With the help of Lassie, a faithful Piper Saratoga, Matt Kiener and FlyPups, Inc. transport at-risk dogs to animal shelters where they can be adopted into permanent homes.
How many dogs can you fit in an airplane?”
It sounds like the start of a corny joke, doesn’t it?
Well, at Sky Manor Airport (N40) in New Jersey, the answer is 40.
No, seriously, 40 dogs. Just ask Matt Kiener.
He’s the founder of FlyPups Inc., an organization that uses General Aviation aircraft—primarily, his own Piper Saratoga—to relocate dogs in danger of being euthanized. Kiener and volunteer pilots fly these endangered pets from “kill shelters” to doggy foster homes where they’ll live until they are adopted.
At first there was just one dog, not 40. Squire, a 17-year-old beagle, was the longtime companion of Kiener, a property manager from Pottersville, New Jersey, who also happens to be a pilot and CFII.
Kiener was satisfied with just one dog until a summer day in 2011 when a friend asked him to fly five dogs to a shelter. He said he couldn’t carry five dogs, as he only owned a Cessna 150 Aerobat. Assured that they were puppies, Kiener accepted the mission.
He now says, “It was a pivotal moment for me; a day when you know your life just changed. That flight opened my eyes to how many dogs were being destroyed.”
“I say ‘destroyed,’ not ‘euthanized;’ that’s a term for dogs that are sick or dying,” Kiener explained. “These animals could be saved by the simple act of moving them from overcrowded shelters to ‘no-kill’ shelters and foster homes.”
“Anyone who owns a dog knows how special a dog can be,” he added.
Every year 670,000 shelter dogs are destroyed in America. Although 1.6 million dogs are also adopted each year, to FlyPups’ volunteers, that isn’t nearly good enough. Every good dog should have a good home.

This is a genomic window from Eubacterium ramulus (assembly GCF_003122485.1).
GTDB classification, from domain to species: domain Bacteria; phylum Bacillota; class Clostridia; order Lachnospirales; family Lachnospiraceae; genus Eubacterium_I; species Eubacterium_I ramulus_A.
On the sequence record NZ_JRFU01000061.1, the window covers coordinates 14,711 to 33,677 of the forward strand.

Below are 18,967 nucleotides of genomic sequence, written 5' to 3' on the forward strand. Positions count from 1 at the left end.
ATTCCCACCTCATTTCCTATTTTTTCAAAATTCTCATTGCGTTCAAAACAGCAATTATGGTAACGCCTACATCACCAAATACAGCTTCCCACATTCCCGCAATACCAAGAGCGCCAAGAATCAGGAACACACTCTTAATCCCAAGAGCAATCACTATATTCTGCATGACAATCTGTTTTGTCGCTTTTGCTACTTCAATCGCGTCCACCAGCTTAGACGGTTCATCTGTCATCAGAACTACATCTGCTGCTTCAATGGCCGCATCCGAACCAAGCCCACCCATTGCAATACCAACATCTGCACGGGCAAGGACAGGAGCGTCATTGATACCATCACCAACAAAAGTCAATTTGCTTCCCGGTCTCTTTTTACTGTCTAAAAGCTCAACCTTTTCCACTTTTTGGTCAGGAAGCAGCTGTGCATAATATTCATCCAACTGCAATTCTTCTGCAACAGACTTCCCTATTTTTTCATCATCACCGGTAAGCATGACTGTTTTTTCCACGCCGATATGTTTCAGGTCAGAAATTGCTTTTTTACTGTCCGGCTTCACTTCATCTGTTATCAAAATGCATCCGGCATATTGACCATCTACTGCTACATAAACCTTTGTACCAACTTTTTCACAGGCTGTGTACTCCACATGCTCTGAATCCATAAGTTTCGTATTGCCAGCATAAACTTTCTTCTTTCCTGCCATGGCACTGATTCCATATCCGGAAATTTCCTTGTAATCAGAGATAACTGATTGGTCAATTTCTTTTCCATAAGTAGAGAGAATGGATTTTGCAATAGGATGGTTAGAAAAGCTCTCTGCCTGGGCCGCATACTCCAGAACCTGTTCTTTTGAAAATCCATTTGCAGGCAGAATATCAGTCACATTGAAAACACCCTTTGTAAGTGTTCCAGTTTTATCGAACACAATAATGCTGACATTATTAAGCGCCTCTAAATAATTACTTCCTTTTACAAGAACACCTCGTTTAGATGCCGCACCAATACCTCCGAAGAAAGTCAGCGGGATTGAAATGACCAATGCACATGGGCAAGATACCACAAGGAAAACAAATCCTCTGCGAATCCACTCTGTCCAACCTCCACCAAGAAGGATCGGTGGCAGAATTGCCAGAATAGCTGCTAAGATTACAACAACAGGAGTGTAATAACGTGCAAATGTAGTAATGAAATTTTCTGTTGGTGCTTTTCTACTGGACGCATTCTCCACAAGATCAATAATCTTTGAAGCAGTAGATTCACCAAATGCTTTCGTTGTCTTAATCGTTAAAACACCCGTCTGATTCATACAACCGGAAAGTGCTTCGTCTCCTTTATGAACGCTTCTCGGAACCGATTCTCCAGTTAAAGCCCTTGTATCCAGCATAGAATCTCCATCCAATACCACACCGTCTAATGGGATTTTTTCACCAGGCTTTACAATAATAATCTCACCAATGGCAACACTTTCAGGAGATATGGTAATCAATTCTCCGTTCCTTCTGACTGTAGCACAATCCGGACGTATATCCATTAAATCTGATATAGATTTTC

Six years of saving lives
Kiener returned from that first flight with one of the puppies for himself, which he named “Piper” to remind himself to focus on his new mission of saving at-risk dogs.
In 2012, he purchased a 1996 Piper PA-32R-301 Saratoga specifically for the task. Developed from the Piper Cherokee Six, the six-seat Saratoga design underwent many modifications and upgrades throughout its 34-year production run. One important thing that carried over to the Saratoga from the Cherokee Six was the ability to haul a large useful load.
Kiener went into debt to buy his Saratoga. “It’s essentially another mortgage payment for me,” he said. Yet the utility of the aircraft is exceptional. “It was as if Piper designed the Saratoga with this purpose in mind. It’s truly ideal for my mission.”
“The back seats and console can be removed in less than three minutes, providing almost 90 pounds more useful load and an incredible amount of space for crates. The large double doors of the Saratoga allow loading of crates big enough to hold a Great Dane,” Kiener noted.
With the seats removed, there’s cargo space for as many as 20 pet carriers. Each carrier can hold multiple dogs (depending on the dog’s size). With an allowance for one pilot, one passenger and full fuel, this single-engine retractable airplane can carry a full cabin of dogs up to 1,100 nm without refueling.
As always, weight and balance needs to considered. “The vet weighs the dogs and notes it on their health certificates before they leave, and I know the weight of the crates,” said Kiener. “But the dogs and cages are not so much heavy as bulky.”